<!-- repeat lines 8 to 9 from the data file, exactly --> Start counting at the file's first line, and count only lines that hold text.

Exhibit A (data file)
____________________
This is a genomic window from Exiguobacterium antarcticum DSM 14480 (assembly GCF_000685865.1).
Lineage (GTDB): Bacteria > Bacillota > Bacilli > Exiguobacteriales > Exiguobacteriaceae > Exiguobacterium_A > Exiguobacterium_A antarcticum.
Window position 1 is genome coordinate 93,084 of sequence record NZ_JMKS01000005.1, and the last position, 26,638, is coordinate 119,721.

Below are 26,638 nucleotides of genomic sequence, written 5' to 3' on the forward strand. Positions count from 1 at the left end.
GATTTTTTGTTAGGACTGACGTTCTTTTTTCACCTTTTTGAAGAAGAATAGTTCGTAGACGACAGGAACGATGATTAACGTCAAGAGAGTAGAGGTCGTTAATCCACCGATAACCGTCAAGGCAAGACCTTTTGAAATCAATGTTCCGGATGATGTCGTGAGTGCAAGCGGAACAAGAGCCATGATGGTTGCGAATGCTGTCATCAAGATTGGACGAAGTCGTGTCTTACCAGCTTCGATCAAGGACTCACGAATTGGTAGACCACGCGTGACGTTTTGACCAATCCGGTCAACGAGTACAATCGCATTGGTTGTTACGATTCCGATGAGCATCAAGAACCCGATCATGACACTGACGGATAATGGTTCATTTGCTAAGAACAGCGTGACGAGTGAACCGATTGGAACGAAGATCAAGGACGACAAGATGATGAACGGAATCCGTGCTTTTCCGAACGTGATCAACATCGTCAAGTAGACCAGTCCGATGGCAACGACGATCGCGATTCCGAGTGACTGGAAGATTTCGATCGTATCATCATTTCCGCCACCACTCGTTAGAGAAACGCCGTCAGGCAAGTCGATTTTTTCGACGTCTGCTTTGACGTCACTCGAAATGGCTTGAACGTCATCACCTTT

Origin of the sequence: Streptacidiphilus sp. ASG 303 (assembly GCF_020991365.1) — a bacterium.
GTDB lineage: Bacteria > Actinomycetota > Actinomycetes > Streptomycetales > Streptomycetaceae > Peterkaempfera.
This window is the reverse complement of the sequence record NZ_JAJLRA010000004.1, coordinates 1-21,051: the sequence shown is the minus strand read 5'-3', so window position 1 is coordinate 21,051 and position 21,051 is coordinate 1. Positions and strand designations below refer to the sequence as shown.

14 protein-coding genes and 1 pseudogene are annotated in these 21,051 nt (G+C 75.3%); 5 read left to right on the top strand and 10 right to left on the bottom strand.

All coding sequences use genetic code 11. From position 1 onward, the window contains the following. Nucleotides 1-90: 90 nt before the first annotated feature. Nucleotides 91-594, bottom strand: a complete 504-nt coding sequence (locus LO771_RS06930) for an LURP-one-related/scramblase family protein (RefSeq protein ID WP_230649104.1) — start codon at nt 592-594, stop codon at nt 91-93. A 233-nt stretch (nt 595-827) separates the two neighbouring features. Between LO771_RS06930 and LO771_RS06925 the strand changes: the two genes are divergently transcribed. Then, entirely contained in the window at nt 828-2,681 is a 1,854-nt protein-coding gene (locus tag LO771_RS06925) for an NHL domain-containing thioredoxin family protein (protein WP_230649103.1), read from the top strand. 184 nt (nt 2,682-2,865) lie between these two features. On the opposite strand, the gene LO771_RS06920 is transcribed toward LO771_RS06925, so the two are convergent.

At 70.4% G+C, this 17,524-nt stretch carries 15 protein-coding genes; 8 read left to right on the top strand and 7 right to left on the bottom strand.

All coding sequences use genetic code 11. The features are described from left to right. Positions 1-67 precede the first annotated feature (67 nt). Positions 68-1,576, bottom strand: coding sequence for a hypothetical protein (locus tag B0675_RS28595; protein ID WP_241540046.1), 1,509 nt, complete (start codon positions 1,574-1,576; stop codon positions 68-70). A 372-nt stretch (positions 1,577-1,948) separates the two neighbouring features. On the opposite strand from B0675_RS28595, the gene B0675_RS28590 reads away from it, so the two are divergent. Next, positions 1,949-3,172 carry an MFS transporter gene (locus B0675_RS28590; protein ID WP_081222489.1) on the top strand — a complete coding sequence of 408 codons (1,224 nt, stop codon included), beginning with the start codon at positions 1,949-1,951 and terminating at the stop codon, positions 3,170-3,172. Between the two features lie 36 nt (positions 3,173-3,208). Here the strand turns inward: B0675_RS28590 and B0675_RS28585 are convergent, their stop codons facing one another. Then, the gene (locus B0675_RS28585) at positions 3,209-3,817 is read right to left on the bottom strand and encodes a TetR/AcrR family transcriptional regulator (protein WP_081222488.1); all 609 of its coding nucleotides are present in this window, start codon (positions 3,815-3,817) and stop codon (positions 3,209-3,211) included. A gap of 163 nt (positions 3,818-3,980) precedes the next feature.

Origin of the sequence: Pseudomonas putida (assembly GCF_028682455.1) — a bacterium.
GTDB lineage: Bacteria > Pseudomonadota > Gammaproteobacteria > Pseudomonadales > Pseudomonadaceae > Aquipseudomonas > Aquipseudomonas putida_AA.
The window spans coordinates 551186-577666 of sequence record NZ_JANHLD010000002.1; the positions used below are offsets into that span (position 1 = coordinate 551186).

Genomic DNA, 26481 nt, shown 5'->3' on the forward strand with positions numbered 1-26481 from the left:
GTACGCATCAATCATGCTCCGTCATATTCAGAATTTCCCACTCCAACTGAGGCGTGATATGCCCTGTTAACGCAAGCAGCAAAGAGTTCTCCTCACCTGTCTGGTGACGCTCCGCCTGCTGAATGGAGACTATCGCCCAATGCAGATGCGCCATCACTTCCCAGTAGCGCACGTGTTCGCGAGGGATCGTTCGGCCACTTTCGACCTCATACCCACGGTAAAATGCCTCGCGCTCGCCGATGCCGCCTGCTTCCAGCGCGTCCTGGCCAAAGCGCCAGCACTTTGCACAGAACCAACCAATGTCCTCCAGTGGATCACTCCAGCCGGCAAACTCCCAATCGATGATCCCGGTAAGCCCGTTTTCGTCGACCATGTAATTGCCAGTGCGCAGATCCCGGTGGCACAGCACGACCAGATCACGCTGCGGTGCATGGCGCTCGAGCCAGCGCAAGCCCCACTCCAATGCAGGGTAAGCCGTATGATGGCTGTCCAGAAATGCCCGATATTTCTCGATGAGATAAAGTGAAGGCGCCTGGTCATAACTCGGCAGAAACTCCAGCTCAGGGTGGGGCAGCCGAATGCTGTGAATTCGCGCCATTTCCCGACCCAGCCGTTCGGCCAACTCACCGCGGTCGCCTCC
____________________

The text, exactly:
This window is the reverse complement of the sequence record NZ_JAJLRA010000004.1, coordinates 1-21,051: the sequence shown is the minus strand read 5'-3', so window position 1 is coordinate 21,051 and position 21,051 is coordinate 1. Positions and strand designations below refer to the sequence as shown.

14 protein-coding genes and 1 pseudogene are annotated in these 21,051 nt (G+C 75.3%); 5 read left to right on the top strand and 10 right to left on the bottom strand.